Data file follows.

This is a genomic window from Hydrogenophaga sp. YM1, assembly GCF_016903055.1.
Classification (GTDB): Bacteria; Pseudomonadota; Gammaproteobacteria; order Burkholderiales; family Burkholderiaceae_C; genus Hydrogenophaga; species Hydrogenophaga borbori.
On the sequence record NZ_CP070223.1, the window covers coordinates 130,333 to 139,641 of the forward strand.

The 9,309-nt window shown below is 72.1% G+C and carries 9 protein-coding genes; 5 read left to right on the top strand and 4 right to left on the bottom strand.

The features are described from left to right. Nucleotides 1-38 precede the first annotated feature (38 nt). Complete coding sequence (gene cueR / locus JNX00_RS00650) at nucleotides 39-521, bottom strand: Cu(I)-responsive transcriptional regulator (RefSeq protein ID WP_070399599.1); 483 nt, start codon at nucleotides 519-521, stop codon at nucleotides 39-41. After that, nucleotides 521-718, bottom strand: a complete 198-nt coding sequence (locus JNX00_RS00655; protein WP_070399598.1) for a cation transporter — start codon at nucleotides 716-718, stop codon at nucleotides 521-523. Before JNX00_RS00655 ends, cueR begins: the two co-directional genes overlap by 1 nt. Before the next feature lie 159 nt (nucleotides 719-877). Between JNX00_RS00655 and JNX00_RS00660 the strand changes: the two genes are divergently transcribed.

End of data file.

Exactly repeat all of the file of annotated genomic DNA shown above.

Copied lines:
This is a genomic window from Hydrogenophaga sp. YM1, assembly GCF_016903055.1.
Classification (GTDB): Bacteria; Pseudomonadota; Gammaproteobacteria; order Burkholderiales; family Burkholderiaceae_C; genus Hydrogenophaga; species Hydrogenophaga borbori.
On the sequence record NZ_CP070223.1, the window covers coordinates 130,333 to 139,641 of the forward strand.

The 9,309-nt window shown below is 72.1% G+C and carries 9 protein-coding genes; 5 read left to right on the top strand and 4 right to left on the bottom strand.

The features are described from left to right. Nucleotides 1-38 precede the first annotated feature (38 nt). Complete coding sequence (gene cueR / locus JNX00_RS00650) at nucleotides 39-521, bottom strand: Cu(I)-responsive transcriptional regulator (RefSeq protein ID WP_070399599.1); 483 nt, start codon at nucleotides 519-521, stop codon at nucleotides 39-41. After that, nucleotides 521-718, bottom strand: a complete 198-nt coding sequence (locus JNX00_RS00655; protein WP_070399598.1) for a cation transporter — start codon at nucleotides 716-718, stop codon at nucleotides 521-523. Before JNX00_RS00655 ends, cueR begins: the two co-directional genes overlap by 1 nt. Before the next feature lie 159 nt (nucleotides 719-877). Between JNX00_RS00655 and JNX00_RS00660 the strand changes: the two genes are divergently transcribed.